Written by Marc Demar
I ran into an old schoolmate of mine the other day, someone I hadn’t seen in ages. We talked a bit about our lives and when I explained him about my fascination with spatial technology in general and the Somnium Space platform in particular, he look amused and said: ‘Ah so you are one of those techno-optimists’. That made me think.
Am I a techno-optimist? Is that why I embrace Somnium Space and believe in the future of the Metaverse? Do I see the world through rose-colored glasses that make me believe that because something is new it is good and amazing per definition?
A techno-optimist is someone who is generally optimistic about the current state of technology and its potential future. Techno-optimists believe that technological developments will do more good for humanity than harm and that our technological future is very bright. Technology will solve major crisis and enable humanity to reach new heights.
In the other side of the spectrum we have techno-pessimists. Those people generally believe technology is harmful and ultimately will destroy us.
We live in a techno-optimistic climate, no doubt, but it hasn’t always been like that. In the aftermath of the second world war, the Cold War, techno-pessimists were way more common. But decades of development and problem solving has tilted us towards a much more persistent optimistic philosophy.
It Is Easy To Be Optimistic
At large, technology has been pretty kind to us. That’s one reason for being optimistic. Apart from that, being optimistic is just more fun and it’s what we’ve learned. We are bombarded with messages about progress, new technology, from ever more advanced tooth brushes to self-driving cars and shiny new space ships.
There is optimism all around us, and it is happily fed by smart marketing companies. If you are optimistic you feel more happy, and if you are more happy you are more careless, and if you are more careless you tend to spend more.
Is There An End To Progress?
Have you heard of Moore’s law? It was an informal rule that speculated the number of transistors on a chip would be able to double every two years due to advancements in technological precision and cost-efficiency.
This doubling would cause exponential technological advancement. Every two years, we’d have faster, better computational technology. This is not far from the truth at all.
Think about how much development we have seen over the last 30 years. Now extrapolate that to the next 30 years. In another 30 years, our modern view of the Internet will be entirely obsolete. We will have something entirely new. A full blown Metaverse if you ask me.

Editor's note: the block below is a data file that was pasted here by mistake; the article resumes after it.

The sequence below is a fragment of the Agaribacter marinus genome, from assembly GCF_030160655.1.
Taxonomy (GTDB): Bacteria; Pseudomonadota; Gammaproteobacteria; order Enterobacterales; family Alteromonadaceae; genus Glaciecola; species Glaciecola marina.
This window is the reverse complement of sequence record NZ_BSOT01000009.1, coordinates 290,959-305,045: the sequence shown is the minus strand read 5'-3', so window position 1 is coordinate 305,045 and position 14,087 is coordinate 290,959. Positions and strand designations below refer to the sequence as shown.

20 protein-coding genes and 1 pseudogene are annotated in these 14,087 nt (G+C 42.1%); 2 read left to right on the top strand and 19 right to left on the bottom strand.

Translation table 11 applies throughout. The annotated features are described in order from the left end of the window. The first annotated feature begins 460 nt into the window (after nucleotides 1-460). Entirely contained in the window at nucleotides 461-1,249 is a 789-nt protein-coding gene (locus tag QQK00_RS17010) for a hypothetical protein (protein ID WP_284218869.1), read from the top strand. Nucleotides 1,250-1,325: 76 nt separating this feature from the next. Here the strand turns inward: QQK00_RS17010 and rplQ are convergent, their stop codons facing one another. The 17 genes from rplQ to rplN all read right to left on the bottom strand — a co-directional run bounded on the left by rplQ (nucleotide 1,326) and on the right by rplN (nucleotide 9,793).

But some experts say that the days of exponential growth may be over. There will still be innovation, but not at the same rate.
Yet growth is not the same as development.
Back To Me And Somnium
Back to the question whether I am a techno-optimist and see everything through rose-colored glasses.
I would argue that I am a development-optimist. For me it is not about technology as such, or the number of transistors you can fit on a chip. Sometimes we discover that ancient knowledge can solve modern problems. We also find that new discoveries and developments will fix our old problems.
Both are priceless and considered development and progress. And it often takes ‘eccentrics’ on the entire pessimist-optimist spectrum to drive humanity further. We need both optimists who are relentlessly pursuing uncharted territory and pessimists who question the need and warn us to the dangers of certain developments.
And you can be both. You can put all your efforts in technological developments and be totally aware it needs to be steered in the right direction (like with AI).
For me Somnium Space, the Metaverse, blockchain technology, is not about limitless faith in the more transistors we fit on a chip the better off humanity will be. I am not running around with rose-colored glasses at all. I do believe they represent developments that will fundamentally change the way we will socialize, play and do business and have the potential to seriously challenge the data driven business models of Big Tech. Again, that has nothing to do with transistors on a chip. If anything, it is about using existing technology in a new fashion, a desirable change of direction. That’s progress as well.
- Techno-optimist? Not quite, call me a development optimist instead
- Techno-pessimist? I wouldn’t say that either
- Optimistic about Somnium Space and the Metaverse? YES!
Oh and by the way, I ran into my old schoolmate in the Metaverse.